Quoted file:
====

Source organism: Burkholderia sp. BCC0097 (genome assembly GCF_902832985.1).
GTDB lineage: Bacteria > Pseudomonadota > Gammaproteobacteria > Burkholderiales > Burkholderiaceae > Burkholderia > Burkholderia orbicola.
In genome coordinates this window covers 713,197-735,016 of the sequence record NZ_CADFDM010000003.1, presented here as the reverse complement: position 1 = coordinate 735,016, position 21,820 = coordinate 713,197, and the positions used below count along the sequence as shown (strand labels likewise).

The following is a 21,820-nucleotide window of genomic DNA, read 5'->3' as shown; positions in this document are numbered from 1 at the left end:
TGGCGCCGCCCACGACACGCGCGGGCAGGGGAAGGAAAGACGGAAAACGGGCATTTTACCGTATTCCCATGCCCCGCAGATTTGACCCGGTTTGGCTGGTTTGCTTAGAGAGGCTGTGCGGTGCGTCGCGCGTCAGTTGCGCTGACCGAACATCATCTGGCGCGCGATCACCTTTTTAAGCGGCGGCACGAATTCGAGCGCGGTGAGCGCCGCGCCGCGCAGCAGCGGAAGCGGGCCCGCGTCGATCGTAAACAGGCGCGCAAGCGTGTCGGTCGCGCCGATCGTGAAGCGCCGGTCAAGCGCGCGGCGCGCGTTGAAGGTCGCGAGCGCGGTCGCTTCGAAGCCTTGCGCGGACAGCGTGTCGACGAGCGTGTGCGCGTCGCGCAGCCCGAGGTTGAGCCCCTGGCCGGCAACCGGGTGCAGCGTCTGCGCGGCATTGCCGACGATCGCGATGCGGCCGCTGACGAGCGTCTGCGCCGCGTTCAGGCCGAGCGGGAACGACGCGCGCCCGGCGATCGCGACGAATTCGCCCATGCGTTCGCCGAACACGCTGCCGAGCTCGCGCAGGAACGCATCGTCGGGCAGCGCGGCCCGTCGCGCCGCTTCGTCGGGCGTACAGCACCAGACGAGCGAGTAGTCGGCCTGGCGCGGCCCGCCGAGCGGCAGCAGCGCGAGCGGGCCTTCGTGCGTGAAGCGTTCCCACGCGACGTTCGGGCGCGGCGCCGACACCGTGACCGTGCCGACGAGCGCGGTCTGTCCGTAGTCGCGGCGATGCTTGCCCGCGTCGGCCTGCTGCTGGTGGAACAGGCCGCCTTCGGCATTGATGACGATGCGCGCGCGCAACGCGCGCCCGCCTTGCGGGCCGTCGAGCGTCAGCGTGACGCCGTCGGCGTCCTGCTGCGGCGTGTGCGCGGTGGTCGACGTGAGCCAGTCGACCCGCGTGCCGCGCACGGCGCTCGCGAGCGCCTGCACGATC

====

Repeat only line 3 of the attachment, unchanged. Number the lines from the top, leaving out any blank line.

In genome coordinates this window covers 713,197-735,016 of the sequence record NZ_CADFDM010000003.1, presented here as the reverse complement: position 1 = coordinate 735,016, position 21,820 = coordinate 713,197, and the positions used below count along the sequence as shown (strand labels likewise).